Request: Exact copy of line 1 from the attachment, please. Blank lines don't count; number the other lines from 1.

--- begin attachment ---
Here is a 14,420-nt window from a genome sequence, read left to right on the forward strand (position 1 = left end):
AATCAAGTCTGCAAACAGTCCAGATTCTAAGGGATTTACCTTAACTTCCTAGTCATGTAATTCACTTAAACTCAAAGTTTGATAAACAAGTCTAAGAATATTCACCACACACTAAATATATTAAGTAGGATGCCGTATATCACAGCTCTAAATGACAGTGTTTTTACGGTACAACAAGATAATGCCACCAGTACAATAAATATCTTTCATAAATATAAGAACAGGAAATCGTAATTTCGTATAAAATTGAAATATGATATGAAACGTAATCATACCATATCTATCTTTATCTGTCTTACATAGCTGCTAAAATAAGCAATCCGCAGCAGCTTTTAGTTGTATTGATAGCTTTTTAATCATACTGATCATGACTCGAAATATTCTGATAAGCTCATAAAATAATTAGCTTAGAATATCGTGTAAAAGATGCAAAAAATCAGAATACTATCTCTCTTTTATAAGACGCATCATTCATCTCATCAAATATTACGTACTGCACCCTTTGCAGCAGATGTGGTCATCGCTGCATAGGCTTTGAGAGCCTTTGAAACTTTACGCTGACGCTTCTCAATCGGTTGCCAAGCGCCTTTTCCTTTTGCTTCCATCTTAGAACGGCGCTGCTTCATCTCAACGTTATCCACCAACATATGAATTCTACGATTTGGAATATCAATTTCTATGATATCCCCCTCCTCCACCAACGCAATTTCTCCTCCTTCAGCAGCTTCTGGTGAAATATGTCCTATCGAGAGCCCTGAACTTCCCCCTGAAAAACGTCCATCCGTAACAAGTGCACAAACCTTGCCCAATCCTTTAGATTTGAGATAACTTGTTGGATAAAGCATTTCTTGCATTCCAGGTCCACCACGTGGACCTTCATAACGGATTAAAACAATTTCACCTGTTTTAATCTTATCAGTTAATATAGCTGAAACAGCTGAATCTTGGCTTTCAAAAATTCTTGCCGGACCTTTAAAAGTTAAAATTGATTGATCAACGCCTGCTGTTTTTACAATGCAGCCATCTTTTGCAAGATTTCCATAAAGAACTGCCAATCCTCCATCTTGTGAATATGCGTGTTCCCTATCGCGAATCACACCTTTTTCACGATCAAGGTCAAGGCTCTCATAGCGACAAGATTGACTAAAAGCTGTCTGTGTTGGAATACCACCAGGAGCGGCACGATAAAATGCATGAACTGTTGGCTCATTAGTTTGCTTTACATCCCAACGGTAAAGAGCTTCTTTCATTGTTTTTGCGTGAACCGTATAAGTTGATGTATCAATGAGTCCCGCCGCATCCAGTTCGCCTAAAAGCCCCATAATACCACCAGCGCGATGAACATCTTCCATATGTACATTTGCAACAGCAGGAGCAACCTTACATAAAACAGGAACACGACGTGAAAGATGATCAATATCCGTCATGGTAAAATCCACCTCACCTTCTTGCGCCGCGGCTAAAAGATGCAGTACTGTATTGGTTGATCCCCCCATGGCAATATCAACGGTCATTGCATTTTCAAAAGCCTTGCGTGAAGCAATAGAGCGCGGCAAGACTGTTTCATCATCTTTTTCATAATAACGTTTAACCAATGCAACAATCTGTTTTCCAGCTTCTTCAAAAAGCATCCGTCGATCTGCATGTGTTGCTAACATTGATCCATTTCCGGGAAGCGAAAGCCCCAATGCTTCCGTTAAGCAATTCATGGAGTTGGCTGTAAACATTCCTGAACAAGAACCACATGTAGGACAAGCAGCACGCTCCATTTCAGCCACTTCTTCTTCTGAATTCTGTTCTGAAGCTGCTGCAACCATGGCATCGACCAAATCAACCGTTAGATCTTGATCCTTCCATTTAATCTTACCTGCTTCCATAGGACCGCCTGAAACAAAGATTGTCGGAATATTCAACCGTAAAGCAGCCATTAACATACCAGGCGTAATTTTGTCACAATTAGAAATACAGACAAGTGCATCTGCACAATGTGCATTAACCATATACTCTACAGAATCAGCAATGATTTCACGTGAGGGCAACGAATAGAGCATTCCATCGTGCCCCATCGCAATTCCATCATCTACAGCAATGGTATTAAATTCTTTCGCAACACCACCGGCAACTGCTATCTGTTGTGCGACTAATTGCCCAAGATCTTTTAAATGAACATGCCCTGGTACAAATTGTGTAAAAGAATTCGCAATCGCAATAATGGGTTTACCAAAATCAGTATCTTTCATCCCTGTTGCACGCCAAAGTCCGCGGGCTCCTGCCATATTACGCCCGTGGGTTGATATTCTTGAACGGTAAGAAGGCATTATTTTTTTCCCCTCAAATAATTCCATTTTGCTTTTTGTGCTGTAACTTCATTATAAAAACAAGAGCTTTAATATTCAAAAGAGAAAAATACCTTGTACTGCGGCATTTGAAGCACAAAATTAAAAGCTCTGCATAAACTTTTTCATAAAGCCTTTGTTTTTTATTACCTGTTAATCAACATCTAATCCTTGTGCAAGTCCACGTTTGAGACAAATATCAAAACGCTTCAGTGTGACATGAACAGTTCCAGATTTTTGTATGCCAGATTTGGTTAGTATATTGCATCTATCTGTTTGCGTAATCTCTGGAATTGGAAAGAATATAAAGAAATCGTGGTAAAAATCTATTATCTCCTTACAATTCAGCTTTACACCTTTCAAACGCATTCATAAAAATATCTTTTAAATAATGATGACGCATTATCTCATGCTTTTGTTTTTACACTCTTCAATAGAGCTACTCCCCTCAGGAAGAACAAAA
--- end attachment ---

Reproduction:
Here is a 14,420-nt window from a genome sequence, read left to right on the forward strand (position 1 = left end):